Grab the Kingsford charcoal, slather on some Burt's Bees sunscreen, and don’t forget the Hidden Valley Ranch and veggies. With these top brands in its lineup, Clorox (NYSE:CLX) could be the official sponsor of summertime barbecues. The company's appeal, however, is more than seasonal.

Beyond the brands mentioned above, and of course, its namesake bleach products, Clorox's consumer reach extends to popular car-care products, cat litter, and that money-saving water pitcher in your fridge -- Brita. Sticking to a motif of fresh, clean, and tidy (with the notable exception of charcoal!) has served Clorox well. Its brands are market-share leaders in seven of the nine largest categories in which it competes.

And management isn’t sitting on its hands during this recession. It recently updated the company's strategic plan to focus on value and affordability -- a move that coincided with a 9% dividend hike and a forecast of 9% earnings-per-share growth for fiscal year 2010, which begins at the end of June.

As sparkling as Clorox's outlook appears, I do have modest concerns. Having shed the private-label division of its Glad food and trash bag business, Clorox's prospects are now tied exclusively to premium brands. Impressively, the company has convinced consumers to trade up to certain premium products, but in other areas, it's suffered small volume losses to private-label goods. Also, management's forward financial estimates assume greater consumer strength in 2010. I fear that expectation may eventually require a Clorox bleach pen and a moderate rewrite.

On the other hand, the company does have opportunities to leverage sales, both because of and in spite of the economy. During recessionary times, Clorox benefits from the eat-at-home trend via its Hidden Valley salad dressings. Notably, shoppers favor Hidden Valley 2 to 1 over Kraft's (NYSE:KFT) dressings.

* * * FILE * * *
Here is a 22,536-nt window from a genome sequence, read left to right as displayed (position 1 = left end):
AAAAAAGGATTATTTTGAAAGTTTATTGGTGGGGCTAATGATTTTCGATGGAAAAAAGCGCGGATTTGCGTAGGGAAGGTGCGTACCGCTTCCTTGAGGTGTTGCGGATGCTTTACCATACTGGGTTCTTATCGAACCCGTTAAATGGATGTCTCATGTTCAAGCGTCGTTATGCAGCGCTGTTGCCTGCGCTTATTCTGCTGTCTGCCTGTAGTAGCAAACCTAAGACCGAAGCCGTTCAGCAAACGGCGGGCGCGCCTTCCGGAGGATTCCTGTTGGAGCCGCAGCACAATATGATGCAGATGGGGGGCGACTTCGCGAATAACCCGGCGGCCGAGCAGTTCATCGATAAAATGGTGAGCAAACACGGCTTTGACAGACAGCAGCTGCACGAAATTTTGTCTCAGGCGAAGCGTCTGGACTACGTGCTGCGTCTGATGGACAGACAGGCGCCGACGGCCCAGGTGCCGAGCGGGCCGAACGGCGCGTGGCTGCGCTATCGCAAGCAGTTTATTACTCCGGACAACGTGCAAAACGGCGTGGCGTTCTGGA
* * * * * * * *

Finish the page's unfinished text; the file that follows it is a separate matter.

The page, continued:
In the longer term, Clorox should reap rewards from its multicultural marketing initiatives and its focus on environmental sustainability. On the latter point, its Green Works cleaning products have been a huge success, capturing nearly 50% market share in the natural segment. Selling sustainability is a growing strategy among consumer-staples companies -- Reynolds Wrap, the brand formerly owned by Alcoa (NYSE:AA), recently introduced a recycled aluminum foil -- and it looks to me like Clorox is ahead of the pack.

The one unpredictable threat to Clorox's earnings is commodity prices. Raw materials and packaging accounted for 60% of Clorox's cost of goods in fiscal year 2008. That means that when companies such as Occidental (NYSE:OXY) are celebrating triple-digit oil prices, and Weyerhaeuser (NYSE:WY) is raking it in on robust paper pulp prices, Clorox and other consumer-staples companies feel margin pressure. Clorox does hedge its commodity exposure, but it's notable that in the past five or so years, product price increases have significantly lagged rising commodity costs. On the positive side, management's commitment to cost-cutting would likely help offset the damage done by another commodities spike.

All in all, I believe that risks are well accounted for at current share prices and below. The 3.3% dividend yield rests on a sustainable 49% payout ratio, and the company's PEG ratio lags those of competitors Colgate-Palmolive (NYSE:CL) and Heinz (NYSE:HNZ). With Clorox shares in your portfolio, you may finally be able to stop watching the market -- and start practicing those grilling skills.

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